Host: Ming Hsieh Institute

    Location: Hughes Aircraft Electrical Engineering Center (EEB) - 132

    Audiences: Everyone Is Invited

    Posted By: Cathy Huang

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  • Center for Systems and Control (CSC@USC) and Ming Hsieh Institute for Electrical Engineering

    Mon, Sep 25, 2017 @ 11:00 AM - 12:00 PM

    Ming Hsieh Department of Electrical and Computer Engineering

    Conferences, Lectures, & Seminars


    Speaker: Angelia Nedich, Arizona State University

    Talk Title: Fast Distributed Algorithms for Optimization and Resource Sharing in Networks

    Abstract: We will discuss the problems of distributed optimization over graphs. For the case of undirected graphs, we introduce a distributed algorithm, referred to as DIGing, which is a combination of a distributed inexact gradient method and a gradient-tracking mechanism. The DIGing algorithm uses doubly stochastic mixing matrices and employs fixed step-sizes and, yet, drives all agents' iterates to a common global minimizer. When the graphs are directed, in which case the implementation of doubly stochastic mixing matrices is unrealistic, we construct an algorithm that incorporates the push-sum protocol into the DIGing structure, thus obtaining Push-DIGing algorithm. Under the strong convexity assumption for the objective function, we prove that both algorithms converge at R-linear (geometric) rates, as long as the step-sizes do not exceed some upper bounds. We establish explicit convergence rate estimates for the convergence rates. When the graph is undirected, we show that the convergence rate of DIGing scales polynomially in the number of agents. We also provide some numerical experiments to demonstrate the efficacy of the proposed algorithms and to validate our theoretical findings. We then discuss the variants of these algorithms for resource allocation problems in graphs.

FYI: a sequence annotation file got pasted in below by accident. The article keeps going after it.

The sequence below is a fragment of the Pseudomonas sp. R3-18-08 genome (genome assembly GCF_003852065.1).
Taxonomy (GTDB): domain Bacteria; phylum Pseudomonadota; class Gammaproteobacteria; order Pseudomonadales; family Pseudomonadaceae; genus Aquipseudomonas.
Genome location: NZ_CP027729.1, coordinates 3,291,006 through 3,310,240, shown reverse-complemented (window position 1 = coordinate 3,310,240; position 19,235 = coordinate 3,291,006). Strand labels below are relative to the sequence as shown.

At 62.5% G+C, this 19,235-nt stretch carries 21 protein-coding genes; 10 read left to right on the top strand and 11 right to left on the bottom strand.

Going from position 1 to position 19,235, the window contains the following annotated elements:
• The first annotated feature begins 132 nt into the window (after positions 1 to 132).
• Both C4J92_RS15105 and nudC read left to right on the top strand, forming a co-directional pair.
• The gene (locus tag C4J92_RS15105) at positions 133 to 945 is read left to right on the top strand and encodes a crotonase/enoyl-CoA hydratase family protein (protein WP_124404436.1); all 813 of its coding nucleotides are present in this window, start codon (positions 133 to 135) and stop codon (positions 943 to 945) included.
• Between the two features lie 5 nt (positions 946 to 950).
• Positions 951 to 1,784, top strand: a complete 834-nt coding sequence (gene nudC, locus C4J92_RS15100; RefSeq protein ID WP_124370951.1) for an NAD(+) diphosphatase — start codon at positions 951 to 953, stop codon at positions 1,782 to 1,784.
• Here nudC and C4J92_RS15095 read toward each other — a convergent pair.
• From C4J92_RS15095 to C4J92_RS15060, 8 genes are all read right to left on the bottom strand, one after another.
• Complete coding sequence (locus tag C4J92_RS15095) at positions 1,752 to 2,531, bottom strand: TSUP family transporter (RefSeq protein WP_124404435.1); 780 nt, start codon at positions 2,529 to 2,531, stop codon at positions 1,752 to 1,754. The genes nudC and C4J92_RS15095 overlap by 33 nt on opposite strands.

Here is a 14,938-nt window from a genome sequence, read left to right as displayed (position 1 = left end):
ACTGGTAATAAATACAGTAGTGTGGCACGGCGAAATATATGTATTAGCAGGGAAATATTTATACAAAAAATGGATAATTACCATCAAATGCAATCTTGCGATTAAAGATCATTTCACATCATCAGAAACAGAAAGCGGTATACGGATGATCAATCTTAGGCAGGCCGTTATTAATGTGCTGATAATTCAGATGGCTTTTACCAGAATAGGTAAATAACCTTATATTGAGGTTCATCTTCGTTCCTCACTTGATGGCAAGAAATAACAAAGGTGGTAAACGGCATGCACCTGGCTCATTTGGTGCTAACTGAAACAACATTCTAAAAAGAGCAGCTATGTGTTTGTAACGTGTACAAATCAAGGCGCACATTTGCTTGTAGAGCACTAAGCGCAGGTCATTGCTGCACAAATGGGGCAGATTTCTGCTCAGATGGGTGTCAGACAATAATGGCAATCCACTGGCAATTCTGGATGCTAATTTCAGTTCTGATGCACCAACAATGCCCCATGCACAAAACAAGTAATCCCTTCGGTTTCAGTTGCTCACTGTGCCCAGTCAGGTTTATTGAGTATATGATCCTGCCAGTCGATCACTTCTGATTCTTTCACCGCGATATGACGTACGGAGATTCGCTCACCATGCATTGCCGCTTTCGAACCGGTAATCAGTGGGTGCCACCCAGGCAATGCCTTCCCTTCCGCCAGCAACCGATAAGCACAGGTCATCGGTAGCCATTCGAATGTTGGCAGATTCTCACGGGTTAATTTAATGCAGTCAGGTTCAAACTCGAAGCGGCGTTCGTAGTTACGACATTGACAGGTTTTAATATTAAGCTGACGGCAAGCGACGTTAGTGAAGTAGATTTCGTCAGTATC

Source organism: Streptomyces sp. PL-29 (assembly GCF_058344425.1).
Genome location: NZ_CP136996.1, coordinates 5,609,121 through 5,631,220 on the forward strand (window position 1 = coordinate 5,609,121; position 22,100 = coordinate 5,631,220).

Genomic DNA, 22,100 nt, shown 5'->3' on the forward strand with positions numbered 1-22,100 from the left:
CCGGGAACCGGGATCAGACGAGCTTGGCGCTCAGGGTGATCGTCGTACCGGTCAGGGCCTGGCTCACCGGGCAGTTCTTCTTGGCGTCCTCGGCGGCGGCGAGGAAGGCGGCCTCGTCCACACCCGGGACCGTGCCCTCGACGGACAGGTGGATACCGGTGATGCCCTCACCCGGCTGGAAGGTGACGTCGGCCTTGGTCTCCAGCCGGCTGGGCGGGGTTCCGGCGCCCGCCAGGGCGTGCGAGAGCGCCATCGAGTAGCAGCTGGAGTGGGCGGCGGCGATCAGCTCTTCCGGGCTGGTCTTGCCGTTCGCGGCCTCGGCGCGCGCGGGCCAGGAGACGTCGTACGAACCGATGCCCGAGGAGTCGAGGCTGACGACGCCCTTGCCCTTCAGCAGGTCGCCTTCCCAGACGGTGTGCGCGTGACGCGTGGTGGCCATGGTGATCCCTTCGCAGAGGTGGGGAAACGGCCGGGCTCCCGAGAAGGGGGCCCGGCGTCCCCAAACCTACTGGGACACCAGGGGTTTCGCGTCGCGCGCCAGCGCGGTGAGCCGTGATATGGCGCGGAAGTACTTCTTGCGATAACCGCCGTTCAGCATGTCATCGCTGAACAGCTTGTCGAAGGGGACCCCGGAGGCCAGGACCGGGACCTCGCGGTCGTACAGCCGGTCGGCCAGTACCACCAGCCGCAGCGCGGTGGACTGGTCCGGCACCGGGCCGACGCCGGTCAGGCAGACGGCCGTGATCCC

Biography: Angelia Nedich holds a Ph.D. from Moscow State University, Moscow, Russia, in Computational Mathematics and Mathematical Physics (1994), and a Ph.D. from Massachusetts Institute of Technology, Cambridge, USA in Electrical and Computer Science Engineering (2002). She has worked as a senior engineer in BAE Systems North America, Advanced Information Technology Division at Burlington, MA. She is the recipient of an NSF CAREER Award 2007 in Operations Research for her work in distributed multi-agent optimization. She is a recipient (jointly with her co-authors) of the Best Paper Award at the Winter Simulation Conference 2013 and the Best Paper Award at the International Symposium on Modeling and Optimization in Mobile, Ad Hoc and Wireless Networks (WiOpt) 2015 (with co-authors). She has served as Associate Editor for IEEE Transactions on Automatic Control and Transactions of Control of Network Systems. She is currently serving on Editorial Board of SIAM Journal on Optimization and for INFORMS Operations Research. Her current interest is in large-scale optimization, games, control and information processing in networks.